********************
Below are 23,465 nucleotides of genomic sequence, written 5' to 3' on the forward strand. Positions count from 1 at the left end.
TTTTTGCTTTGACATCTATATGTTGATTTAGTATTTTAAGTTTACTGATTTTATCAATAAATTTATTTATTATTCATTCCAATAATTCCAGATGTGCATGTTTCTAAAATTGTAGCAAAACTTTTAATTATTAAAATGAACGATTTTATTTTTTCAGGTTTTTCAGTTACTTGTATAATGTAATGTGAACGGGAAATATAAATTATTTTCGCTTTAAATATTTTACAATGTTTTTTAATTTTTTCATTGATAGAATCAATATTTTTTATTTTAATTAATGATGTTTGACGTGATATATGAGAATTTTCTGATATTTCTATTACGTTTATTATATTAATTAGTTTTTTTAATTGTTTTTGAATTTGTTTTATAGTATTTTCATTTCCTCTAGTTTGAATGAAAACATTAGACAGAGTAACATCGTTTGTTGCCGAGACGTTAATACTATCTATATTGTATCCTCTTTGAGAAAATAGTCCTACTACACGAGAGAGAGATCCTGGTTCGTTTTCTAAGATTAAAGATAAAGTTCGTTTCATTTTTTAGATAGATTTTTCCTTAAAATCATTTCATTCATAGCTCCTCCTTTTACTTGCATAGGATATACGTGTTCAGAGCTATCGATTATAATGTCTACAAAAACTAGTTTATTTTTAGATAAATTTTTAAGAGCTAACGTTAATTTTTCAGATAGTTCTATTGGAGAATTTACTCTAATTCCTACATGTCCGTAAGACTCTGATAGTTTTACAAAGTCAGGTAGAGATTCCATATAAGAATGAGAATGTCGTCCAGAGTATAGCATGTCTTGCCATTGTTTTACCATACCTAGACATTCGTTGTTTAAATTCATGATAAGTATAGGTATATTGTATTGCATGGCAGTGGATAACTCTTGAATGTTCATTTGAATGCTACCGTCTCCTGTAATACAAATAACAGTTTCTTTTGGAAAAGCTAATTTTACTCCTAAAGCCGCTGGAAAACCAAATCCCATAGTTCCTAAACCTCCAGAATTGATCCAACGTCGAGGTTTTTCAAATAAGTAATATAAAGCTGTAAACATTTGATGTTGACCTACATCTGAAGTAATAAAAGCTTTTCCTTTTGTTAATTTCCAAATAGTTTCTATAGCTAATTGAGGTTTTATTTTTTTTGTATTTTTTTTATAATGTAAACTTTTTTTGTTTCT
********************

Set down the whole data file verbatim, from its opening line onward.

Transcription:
Below are 23,465 nucleotides of genomic sequence, written 5' to 3' on the forward strand. Positions count from 1 at the left end.
TTTTTGCTTTGACATCTATATGTTGATTTAGTATTTTAAGTTTACTGATTTTATCAATAAATTTATTTATTATTCATTCCAATAATTCCAGATGTGCATGTTTCTAAAATTGTAGCAAAACTTTTAATTATTAAAATGAACGATTTTATTTTTTCAGGTTTTTCAGTTACTTGTATAATGTAATGTGAACGGGAAATATAAATTATTTTCGCTTTAAATATTTTACAATGTTTTTTAATTTTTTCATTGATAGAATCAATATTTTTTATTTTAATTAATGATGTTTGACGTGATATATGAGAATTTTCTGATATTTCTATTACGTTTATTATATTAATTAGTTTTTTTAATTGTTTTTGAATTTGTTTTATAGTATTTTCATTTCCTCTAGTTTGAATGAAAACATTAGACAGAGTAACATCGTTTGTTGCCGAGACGTTAATACTATCTATATTGTATCCTCTTTGAGAAAATAGTCCTACTACACGAGAGAGAGATCCTGGTTCGTTTTCTAAGATTAAAGATAAAGTTCGTTTCATTTTTTAGATAGATTTTTCCTTAAAATCATTTCATTCATAGCTCCTCCTTTTACTTGCATAGGATATACGTGTTCAGAGCTATCGATTATAATGTCTACAAAAACTAGTTTATTTTTAGATAAATTTTTAAGAGCTAACGTTAATTTTTCAGATAGTTCTATTGGAGAATTTACTCTAATTCCTACATGTCCGTAAGACTCTGATAGTTTTACAAAGTCAGGTAGAGATTCCATATAAGAATGAGAATGTCGTCCAGAGTATAGCATGTCTTGCCATTGTTTTACCATACCTAGACATTCGTTGTTTAAATTCATGATAAGTATAGGTATATTGTATTGCATGGCAGTGGATAACTCTTGAATGTTCATTTGAATGCTACCGTCTCCTGTAATACAAATAACAGTTTCTTTTGGAAAAGCTAATTTTACTCCTAAAGCCGCTGGAAAACCAAATCCCATAGTTCCTAAACCTCCAGAATTGATCCAACGTCGAGGTTTTTCAAATAAGTAATATAAAGCTGTAAACATTTGATGTTGACCTACATCTGAAGTAATAAAAGCTTTTCCTTTTGTTAATTTCCAAATAGTTTCTATAGCTAATTGAGGTTTTATTTTTTTTGTATTTTTTTTATAATGTAAACTTTTTTTGTTTCT